Down with the bloody Red Queen! Tim Burton’s take on Alice in Wonderland (opening in theatres today) is one of the best live-action releases from Walt Disney Pictures in years. This dark, grown-up ‘Alice’, a hybrid sequel/retelling of the stories by Lewis Carroll, is a natural blockbuster with possible franchise potential for Disney. And this comes from someone who is decidedly not a fan of Burton’s previous works.
Cast members Mia Wasikowska (Alice), Johnny Depp (the Mad Hatter), and Helena Bonham Carter (the Red Queen) do well in particular, adding depth to each of their characters. Anne Hathaway gets surprisingly little screen time as the kooky White Queen, probably a good thing story-wise.
Take Depp. His Mad Hatter is not the silly, goofy hatter from Walt Disney’s 1951 animated Alice in Wonderland or from the illustrations accompanying the original books. This Mad Hatter is insane, presumably from inhaling all those mercury vapors, coupled with losing his ability to ply his trade for his favorite patron, the White Queen. He exhibits a combination of bi-polar, schizophrenic, and post-traumatic stress disorder characteristics. This makes the him realistic, multifaceted, and really sympathetic, all without losing the humor, somehow.
Wasikowska, definitely one of the new people to watch in Hollywood, eschews made-up fakery, bringing a real 20-year-old woman to the role instead. An excellent casting choice all around, with appeal to the young female audience in particular. Also, I can’t be the only male nerd to find the Australian-born actress subtly sexy.
While I’m thinking aloud, I do have some serious criticisms of some of the aspects of the film. Among these, the White Rabbit and Dormouse are a diversion from the realism of the rest of the characters, even the other computer-generated ones like Absolem the smoking caterpillar. They appear very CG —very “animated”— and the Dormouse’s voice is classic cartoon and just a bit annoying. “It’s the WRONG ALICE!” “It’s the WRONG ALICE!”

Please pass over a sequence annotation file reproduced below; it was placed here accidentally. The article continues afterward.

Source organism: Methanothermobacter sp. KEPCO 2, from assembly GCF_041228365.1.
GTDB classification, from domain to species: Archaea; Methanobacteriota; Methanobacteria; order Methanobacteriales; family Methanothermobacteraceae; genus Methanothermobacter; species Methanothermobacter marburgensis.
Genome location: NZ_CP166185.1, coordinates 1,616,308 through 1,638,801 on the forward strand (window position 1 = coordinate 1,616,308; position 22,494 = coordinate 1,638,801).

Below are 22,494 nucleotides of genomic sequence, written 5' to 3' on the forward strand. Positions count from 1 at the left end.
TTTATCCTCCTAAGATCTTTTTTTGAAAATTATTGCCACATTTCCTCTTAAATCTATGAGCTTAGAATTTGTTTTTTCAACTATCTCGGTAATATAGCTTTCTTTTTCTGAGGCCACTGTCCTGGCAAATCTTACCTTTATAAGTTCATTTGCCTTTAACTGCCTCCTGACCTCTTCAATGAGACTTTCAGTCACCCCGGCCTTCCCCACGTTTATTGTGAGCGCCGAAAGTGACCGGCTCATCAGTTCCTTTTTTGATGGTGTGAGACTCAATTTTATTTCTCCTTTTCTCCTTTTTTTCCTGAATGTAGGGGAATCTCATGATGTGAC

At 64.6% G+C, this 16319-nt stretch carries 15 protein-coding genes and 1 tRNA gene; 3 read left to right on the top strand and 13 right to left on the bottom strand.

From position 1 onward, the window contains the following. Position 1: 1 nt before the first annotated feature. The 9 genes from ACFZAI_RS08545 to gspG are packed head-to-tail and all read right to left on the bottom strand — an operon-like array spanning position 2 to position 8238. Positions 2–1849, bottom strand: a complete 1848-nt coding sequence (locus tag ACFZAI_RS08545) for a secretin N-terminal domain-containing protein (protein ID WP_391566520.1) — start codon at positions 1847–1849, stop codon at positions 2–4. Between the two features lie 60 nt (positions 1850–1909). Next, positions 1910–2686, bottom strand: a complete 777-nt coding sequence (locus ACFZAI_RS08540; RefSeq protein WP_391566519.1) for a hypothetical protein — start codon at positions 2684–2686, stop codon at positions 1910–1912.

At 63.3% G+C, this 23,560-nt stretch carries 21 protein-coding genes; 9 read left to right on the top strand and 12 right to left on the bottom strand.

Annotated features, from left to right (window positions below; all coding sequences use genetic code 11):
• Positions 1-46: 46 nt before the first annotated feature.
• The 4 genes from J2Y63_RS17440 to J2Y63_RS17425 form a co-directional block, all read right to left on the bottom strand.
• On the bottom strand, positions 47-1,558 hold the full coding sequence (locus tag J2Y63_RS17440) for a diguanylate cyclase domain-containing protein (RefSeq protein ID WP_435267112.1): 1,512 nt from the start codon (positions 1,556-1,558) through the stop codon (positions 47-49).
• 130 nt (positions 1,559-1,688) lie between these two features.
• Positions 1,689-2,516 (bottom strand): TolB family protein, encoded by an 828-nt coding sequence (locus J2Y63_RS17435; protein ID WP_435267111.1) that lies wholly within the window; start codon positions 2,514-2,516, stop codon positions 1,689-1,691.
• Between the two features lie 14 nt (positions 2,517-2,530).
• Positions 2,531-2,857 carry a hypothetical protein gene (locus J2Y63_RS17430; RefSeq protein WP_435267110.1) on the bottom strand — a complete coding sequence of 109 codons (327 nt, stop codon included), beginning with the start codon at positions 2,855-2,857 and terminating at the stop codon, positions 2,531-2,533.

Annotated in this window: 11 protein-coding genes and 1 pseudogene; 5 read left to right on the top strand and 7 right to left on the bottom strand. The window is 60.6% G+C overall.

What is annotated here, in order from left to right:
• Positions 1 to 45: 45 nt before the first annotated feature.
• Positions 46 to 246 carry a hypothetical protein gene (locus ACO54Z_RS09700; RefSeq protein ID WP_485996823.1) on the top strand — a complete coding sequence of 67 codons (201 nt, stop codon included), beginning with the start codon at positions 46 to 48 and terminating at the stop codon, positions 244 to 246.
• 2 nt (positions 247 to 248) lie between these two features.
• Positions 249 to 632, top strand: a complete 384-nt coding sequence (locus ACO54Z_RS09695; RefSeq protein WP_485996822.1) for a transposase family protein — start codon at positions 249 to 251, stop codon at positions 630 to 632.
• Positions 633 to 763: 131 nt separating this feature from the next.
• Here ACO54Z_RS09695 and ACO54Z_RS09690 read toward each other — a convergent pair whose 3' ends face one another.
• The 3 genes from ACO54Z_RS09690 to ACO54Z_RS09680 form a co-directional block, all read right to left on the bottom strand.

The film could also have been made less dark, both figuratively and literally: Figuratively, the heads-in-the-moat scenes were rather excessive and appear to have been thrown in there to ensure that ‘Alice’ wouldn’t get a G rating. It would have been smarter to trade that for more intense action. Literally, a brighter color palette could have been used from time to time in the film. Oh, and the shortened Walt Disney Pictures intro sans the “When You Wish Upon A Star” intro was an unfortunate choice. Still, none of these things came close to ruining the movie for me.
My friend and movie-reviewing “assistant-for-the-day” Jarreth, who watches way more movies than I do, came away from the film muttering “spectacular” and “excellent”. ‘Alice’ “surpassed his expectations”, although we disagree on whether or not it was it was better than Avatar, the last 3-D epic we saw together. He enjoyed Avatar more, while the more I think about it, the better ‘Alice’ was in comparison to Avatar.
We both agree that the digital 3-D was excellent, particularly since we were forced to sit very close to the screen, something I’ll be doing again at 3-D movies. Unlike Avatar, ‘Alice’ could stand well on it’s own without the 3-D, but it does benefit from the added dimension.
It’s interesting to note that the 3-D in ‘Alice’ was achieved in post-production, unlike Avatar which was filmed natively in 3-D. James Cameron appears to have wasted his resources filming in 3-D. Director Burton was right when he recently told the New York Times: “When I saw the difference and looked at the time frame we had to do this movie, it didn’t make sense to do it [with 3-D cameras]”.
3-D or not, Alice in Wonderland is a very weird, fun movie, as visually impressive as you’d expect it to be. It sure has its faults, but why focus on that? Don’t be late!